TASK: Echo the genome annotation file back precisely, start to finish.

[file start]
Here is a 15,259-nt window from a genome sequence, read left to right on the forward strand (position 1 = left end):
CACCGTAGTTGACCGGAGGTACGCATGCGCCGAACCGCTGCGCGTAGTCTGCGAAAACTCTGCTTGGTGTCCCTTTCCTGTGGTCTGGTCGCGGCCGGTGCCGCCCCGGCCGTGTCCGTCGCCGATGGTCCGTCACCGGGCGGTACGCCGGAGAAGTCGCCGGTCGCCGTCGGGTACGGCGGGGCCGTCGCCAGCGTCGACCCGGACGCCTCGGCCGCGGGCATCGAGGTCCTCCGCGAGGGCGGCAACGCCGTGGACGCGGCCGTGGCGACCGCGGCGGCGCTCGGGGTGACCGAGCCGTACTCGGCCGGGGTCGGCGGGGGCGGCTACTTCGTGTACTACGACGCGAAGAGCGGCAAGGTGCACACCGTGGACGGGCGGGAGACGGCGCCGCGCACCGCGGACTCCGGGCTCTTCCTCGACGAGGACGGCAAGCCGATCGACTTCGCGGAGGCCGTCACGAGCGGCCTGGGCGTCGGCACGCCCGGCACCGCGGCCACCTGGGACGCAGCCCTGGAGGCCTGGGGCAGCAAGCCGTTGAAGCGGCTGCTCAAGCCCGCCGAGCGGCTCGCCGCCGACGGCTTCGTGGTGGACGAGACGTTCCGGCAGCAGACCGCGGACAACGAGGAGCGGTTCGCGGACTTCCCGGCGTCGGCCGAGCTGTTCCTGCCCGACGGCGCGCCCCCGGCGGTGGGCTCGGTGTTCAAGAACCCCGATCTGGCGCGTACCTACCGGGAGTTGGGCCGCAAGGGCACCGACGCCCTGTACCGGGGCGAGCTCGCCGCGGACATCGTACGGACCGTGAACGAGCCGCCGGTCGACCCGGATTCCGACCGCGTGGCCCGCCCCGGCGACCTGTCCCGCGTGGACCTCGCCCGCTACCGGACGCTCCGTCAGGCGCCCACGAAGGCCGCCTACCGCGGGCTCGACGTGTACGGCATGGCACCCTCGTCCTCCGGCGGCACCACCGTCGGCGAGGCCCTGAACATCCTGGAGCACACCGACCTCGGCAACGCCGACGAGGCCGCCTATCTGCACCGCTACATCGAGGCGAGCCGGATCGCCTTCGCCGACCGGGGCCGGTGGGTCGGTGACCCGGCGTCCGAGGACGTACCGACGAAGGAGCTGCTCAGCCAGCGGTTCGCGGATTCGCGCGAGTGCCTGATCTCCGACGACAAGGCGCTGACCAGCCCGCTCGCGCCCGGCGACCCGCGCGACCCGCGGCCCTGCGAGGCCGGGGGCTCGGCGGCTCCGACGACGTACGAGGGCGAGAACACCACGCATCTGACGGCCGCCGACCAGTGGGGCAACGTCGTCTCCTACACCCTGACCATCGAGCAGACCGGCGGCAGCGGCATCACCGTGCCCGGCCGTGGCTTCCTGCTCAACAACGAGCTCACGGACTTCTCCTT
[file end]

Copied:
Here is a 15,259-nt window from a genome sequence, read left to right on the forward strand (position 1 = left end):
CACCGTAGTTGACCGGAGGTACGCATGCGCCGAACCGCTGCGCGTAGTCTGCGAAAACTCTGCTTGGTGTCCCTTTCCTGTGGTCTGGTCGCGGCCGGTGCCGCCCCGGCCGTGTCCGTCGCCGATGGTCCGTCACCGGGCGGTACGCCGGAGAAGTCGCCGGTCGCCGTCGGGTACGGCGGGGCCGTCGCCAGCGTCGACCCGGACGCCTCGGCCGCGGGCATCGAGGTCCTCCGCGAGGGCGGCAACGCCGTGGACGCGGCCGTGGCGACCGCGGCGGCGCTCGGGGTGACCGAGCCGTACTCGGCCGGGGTCGGCGGGGGCGGCTACTTCGTGTACTACGACGCGAAGAGCGGCAAGGTGCACACCGTGGACGGGCGGGAGACGGCGCCGCGCACCGCGGACTCCGGGCTCTTCCTCGACGAGGACGGCAAGCCGATCGACTTCGCGGAGGCCGTCACGAGCGGCCTGGGCGTCGGCACGCCCGGCACCGCGGCCACCTGGGACGCAGCCCTGGAGGCCTGGGGCAGCAAGCCGTTGAAGCGGCTGCTCAAGCCCGCCGAGCGGCTCGCCGCCGACGGCTTCGTGGTGGACGAGACGTTCCGGCAGCAGACCGCGGACAACGAGGAGCGGTTCGCGGACTTCCCGGCGTCGGCCGAGCTGTTCCTGCCCGACGGCGCGCCCCCGGCGGTGGGCTCGGTGTTCAAGAACCCCGATCTGGCGCGTACCTACCGGGAGTTGGGCCGCAAGGGCACCGACGCCCTGTACCGGGGCGAGCTCGCCGCGGACATCGTACGGACCGTGAACGAGCCGCCGGTCGACCCGGATTCCGACCGCGTGGCCCGCCCCGGCGACCTGTCCCGCGTGGACCTCGCCCGCTACCGGACGCTCCGTCAGGCGCCCACGAAGGCCGCCTACCGCGGGCTCGACGTGTACGGCATGGCACCCTCGTCCTCCGGCGGCACCACCGTCGGCGAGGCCCTGAACATCCTGGAGCACACCGACCTCGGCAACGCCGACGAGGCCGCCTATCTGCACCGCTACATCGAGGCGAGCCGGATCGCCTTCGCCGACCGGGGCCGGTGGGTCGGTGACCCGGCGTCCGAGGACGTACCGACGAAGGAGCTGCTCAGCCAGCGGTTCGCGGATTCGCGCGAGTGCCTGATCTCCGACGACAAGGCGCTGACCAGCCCGCTCGCGCCCGGCGACCCGCGCGACCCGCGGCCCTGCGAGGCCGGGGGCTCGGCGGCTCCGACGACGTACGAGGGCGAGAACACCACGCATCTGACGGCCGCCGACCAGTGGGGCAACGTCGTCTCCTACACCCTGACCATCGAGCAGACCGGCGGCAGCGGCATCACCGTGCCCGGCCGTGGCTTCCTGCTCAACAACGAGCTCACGGACTTCTCCTT